Scotland business

Scottish homes 'at most affordable' since 2002

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Image caption The report suggested lower house prices and reduced mortgage rates had boosted affordability

Mortgage payments for new borrowers in Scotland are at their most affordable for nine years, a report has suggested.

The Bank of Scotland said payments during the second half of 2011 were at their lowest as a proportion of disposable earnings since 2002.

Typical mortgage payments for both first-time buyers and homemovers stood at 20% of disposable earnings by the end of last year.

This was well below the average of 30% recorded over the past 27 years.

The report suggested lower house prices and reduced mortgage rates had been the main drivers behind the significant improvement in affordability.

Seven of the ten most affordable local authority districts in the UK were in Scotland, according to the bank.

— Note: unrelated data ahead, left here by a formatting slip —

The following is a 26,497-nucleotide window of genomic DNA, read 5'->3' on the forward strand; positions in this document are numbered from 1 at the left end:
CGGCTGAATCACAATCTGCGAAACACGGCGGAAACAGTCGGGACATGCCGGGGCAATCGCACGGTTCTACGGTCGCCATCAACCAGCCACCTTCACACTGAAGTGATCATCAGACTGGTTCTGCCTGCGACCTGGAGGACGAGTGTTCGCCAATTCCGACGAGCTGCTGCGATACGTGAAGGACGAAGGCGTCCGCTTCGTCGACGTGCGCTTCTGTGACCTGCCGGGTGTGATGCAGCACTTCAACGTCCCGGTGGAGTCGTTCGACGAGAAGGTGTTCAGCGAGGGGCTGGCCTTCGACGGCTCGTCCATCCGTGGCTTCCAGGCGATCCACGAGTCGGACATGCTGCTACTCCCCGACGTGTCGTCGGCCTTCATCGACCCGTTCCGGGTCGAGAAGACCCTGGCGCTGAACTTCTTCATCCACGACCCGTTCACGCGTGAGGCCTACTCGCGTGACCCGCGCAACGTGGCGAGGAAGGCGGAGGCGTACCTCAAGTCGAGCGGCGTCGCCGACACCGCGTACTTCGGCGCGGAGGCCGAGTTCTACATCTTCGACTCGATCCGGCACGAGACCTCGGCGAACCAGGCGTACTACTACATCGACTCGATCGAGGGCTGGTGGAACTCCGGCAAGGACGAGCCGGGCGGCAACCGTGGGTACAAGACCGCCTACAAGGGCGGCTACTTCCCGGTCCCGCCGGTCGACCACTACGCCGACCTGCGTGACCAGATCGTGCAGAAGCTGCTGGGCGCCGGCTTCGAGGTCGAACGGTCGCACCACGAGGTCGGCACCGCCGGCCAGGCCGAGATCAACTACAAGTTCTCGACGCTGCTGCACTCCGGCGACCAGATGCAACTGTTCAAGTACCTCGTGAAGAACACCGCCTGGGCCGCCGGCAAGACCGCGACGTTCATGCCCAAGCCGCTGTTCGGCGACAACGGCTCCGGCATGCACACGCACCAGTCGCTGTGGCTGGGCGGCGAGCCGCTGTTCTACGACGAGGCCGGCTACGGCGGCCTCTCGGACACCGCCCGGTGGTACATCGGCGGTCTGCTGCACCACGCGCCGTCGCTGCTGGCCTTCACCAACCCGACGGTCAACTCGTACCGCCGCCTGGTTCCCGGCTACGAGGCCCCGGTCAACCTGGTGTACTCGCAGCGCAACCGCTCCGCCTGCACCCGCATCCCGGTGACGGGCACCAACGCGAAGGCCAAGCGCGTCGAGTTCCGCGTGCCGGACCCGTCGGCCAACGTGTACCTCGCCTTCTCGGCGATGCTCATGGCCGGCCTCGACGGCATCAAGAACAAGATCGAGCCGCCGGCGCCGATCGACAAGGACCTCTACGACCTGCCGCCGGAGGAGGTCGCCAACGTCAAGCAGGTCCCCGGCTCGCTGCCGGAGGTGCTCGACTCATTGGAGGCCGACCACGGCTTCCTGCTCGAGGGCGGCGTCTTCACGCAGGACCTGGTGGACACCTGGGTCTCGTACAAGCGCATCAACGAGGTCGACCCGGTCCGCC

'Significant improvement'

East Ayrshire was the most affordable local authority district in the UK, with typical mortgage payments accounting for 15.7% of average local earnings. It was followed closely by West Dunbartonshire and North Ayrshire (both 16.2%).

Edinburgh was the least affordable area of Scotland, with average mortgage payments on a new loan accounting for 26.2% of average local earnings.

Aberdeenshire (25.9%), Perth & Kinross (25.6%) and Highland (25.5%) were the next least affordable.

Bank of Scotland housing economist Nitesh Patel said: "Mortgage payments in Scotland account for only a fifth of disposable earnings, compared to over a quarter for the UK as a whole.

"The falls in house prices and cuts in mortgage rates in the last few years have resulted in a significant improvement in housing affordability for those able to raise the necessary deposit to enter the market."

She added: "The marked improvement in affordability was a key factor supporting housing demand in 2011. The prospect of an exceptionally low Bank of England Bank Rate over the foreseeable future should maintain affordability at favourable levels in 2012."

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